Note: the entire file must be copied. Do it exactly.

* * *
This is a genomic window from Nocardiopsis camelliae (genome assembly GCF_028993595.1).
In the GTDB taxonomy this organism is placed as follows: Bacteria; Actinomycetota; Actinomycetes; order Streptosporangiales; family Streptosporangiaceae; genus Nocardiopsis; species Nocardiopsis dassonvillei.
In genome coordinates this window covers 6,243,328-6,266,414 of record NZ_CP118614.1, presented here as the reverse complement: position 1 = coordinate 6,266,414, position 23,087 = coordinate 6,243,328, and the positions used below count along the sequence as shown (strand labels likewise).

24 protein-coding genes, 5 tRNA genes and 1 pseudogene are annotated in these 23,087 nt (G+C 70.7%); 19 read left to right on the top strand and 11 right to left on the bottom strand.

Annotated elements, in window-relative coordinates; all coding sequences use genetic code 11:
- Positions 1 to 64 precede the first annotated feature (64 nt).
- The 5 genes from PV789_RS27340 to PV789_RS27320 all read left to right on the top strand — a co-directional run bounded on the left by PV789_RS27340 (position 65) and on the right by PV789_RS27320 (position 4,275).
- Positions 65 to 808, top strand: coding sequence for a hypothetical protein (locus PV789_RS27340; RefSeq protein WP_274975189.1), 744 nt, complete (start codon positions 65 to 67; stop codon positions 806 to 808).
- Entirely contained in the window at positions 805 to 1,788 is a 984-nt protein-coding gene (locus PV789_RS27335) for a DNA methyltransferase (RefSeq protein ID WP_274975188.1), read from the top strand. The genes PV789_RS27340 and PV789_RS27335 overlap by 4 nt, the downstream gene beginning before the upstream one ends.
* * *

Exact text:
This is a genomic window from Nocardiopsis camelliae (genome assembly GCF_028993595.1).
In the GTDB taxonomy this organism is placed as follows: Bacteria; Actinomycetota; Actinomycetes; order Streptosporangiales; family Streptosporangiaceae; genus Nocardiopsis; species Nocardiopsis dassonvillei.
In genome coordinates this window covers 6,243,328-6,266,414 of record NZ_CP118614.1, presented here as the reverse complement: position 1 = coordinate 6,266,414, position 23,087 = coordinate 6,243,328, and the positions used below count along the sequence as shown (strand labels likewise).

24 protein-coding genes, 5 tRNA genes and 1 pseudogene are annotated in these 23,087 nt (G+C 70.7%); 19 read left to right on the top strand and 11 right to left on the bottom strand.

Annotated elements, in window-relative coordinates; all coding sequences use genetic code 11:
- Positions 1 to 64 precede the first annotated feature (64 nt).
- The 5 genes from PV789_RS27340 to PV789_RS27320 all read left to right on the top strand — a co-directional run bounded on the left by PV789_RS27340 (position 65) and on the right by PV789_RS27320 (position 4,275).
- Positions 65 to 808, top strand: coding sequence for a hypothetical protein (locus PV789_RS27340; RefSeq protein WP_274975189.1), 744 nt, complete (start codon positions 65 to 67; stop codon positions 806 to 808).
- Entirely contained in the window at positions 805 to 1,788 is a 984-nt protein-coding gene (locus PV789_RS27335) for a DNA methyltransferase (RefSeq protein ID WP_274975188.1), read from the top strand. The genes PV789_RS27340 and PV789_RS27335 overlap by 4 nt, the downstream gene beginning before the upstream one ends.